Hillel Damron
Writer, filmmaker and blogger

The Secret My Mother—A Holocaust Survivor—Revealed

Mother and son on a rooftop in Tel Aviv, circa 1972

My mother, Hedva Hektin, passed away in Tel Aviv last October at the age of 96, a week before the terrible Hamas terrorist attack that has brought upon us this latest war. I’m convinced, mind and heart, that she sensed another calamity, another war was coming, and she just couldn’t live through it. She had enough, and finally left this world for good. I don’t hold it against her, though I hoped she would live even longer.

She never spoke of her experience in the Holocaust, shielding her offspring from the horror, as if it never happened. As if, by doing so, her children would never learn about it. This attitude was helped by the reality of living in a kibbutz, where the culture did—and so did she—everything possible to raise a ‘New Jewish Man.’ An ‘Israeli Man’; an Israeli Woman.’ A ‘Sabra.’ Who, as was the case with me, never heard his parents—unless visiting relatives in the city—speak Hungarian, their native language. Only Hebrew. As if, through their children, they were cleansing themselves not only from the atrocities they’d suffered in the ghettos and concentration camps, but also from their first circle of life.

My father—who heroically escaped three labor camps, and spent the last year of the war on the streets of Budapest while the Allies rained bombs, before the liberating Red Army had caught up with him—did speak freely in later years of his experience, and had left a recorded testimony for Yad Vashem. He shared with me what he knew about my mother who, together with her family, had been forcibly taken by the Nazis from their homes in the Hungarian city of Ungvár (now Uzhhorod, Ukraine) in 1944, loaded onto trains and shipped like cattle to Auschwitz. Out of some 10,000 Jews, few survived. My mother was among them.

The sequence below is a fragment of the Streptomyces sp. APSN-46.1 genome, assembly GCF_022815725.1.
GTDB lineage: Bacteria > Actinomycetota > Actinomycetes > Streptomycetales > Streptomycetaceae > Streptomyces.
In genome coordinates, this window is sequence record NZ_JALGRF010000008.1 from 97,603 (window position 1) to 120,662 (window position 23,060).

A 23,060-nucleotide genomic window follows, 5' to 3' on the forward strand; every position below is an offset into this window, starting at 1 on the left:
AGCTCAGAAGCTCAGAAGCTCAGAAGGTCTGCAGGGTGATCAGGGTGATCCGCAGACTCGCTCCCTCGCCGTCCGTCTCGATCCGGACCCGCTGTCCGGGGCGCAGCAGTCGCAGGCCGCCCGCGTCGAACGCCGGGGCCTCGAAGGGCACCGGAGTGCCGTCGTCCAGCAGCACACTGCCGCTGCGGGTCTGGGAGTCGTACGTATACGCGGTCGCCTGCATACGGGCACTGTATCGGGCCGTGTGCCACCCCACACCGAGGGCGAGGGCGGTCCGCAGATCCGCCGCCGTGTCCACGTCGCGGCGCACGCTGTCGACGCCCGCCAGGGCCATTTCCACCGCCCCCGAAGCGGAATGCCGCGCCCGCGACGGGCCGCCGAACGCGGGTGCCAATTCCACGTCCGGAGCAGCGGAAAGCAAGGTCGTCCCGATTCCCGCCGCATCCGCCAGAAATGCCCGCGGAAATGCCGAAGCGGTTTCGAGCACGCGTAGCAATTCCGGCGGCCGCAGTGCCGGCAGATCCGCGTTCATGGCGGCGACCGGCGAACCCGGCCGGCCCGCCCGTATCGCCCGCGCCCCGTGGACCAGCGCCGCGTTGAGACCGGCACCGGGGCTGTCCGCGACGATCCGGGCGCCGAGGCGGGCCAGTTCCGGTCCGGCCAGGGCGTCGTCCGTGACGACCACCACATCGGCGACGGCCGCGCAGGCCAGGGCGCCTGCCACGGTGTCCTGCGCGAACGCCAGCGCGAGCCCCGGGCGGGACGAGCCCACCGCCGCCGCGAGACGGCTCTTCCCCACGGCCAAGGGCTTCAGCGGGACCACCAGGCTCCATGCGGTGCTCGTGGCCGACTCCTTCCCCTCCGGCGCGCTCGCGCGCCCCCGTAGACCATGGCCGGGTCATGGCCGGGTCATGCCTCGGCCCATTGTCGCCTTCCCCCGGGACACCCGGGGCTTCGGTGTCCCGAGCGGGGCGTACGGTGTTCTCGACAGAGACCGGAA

She saw, at the age of eighteen, how her parents were taken away from her to the gas chambers, while she and her sisters were selected to the working force. But, as my father had told me, she also saw how her older sister—who’d refused to be separated from her baby, clutching him to her naked bosom—was taken away with her parents to the ovens of death. Recently, I learned from my sister—as had been told to her by one of our aunts—that she dropped naked on the dirty snow and refused to move, shouting hysterically that she didn’t want to live anymore. But her two other sisters picked her up and saved her. She outlived them all.

Years later, my mother was living already in Tel Aviv, married again quite happily, and already retired from her work at Histadrut Hamorim (The Teachers Union), before she would launch a ‘better late than never’ (if ever there was one!) acting career—a long dream of hers—achieving even a modest measure of success and fame. I was living in America by then, and if my memory serves me right, I was visiting Israel in 2002 when my father died in kibbutz Hephzibah, where he is buried. When my sad visit ended, I was scheduled to take the EL AL red-eyed flight to New York at midnight.

In the evening, the family had gathered around the dinner table in my mother’s small apartment in north Tel Aviv for a farewell dinner—my mother had become, through the years out of the kibbutz, also quite a good cook—when I yawned and mentioned how tired I was. No problem, someone had said, you’ll have plenty of time to sleep during the flight. Alas, since my days as a young security officer on EL AL airlines (in the heyday of terrorists’ kidnapping), I found it very difficult to fall asleep on flights. Still on guard duty, I remained, after all these years. So what, my mother had said, I’ll give you one of my sleeping pills. You can even take just half, it will put you to sleep nice and easy.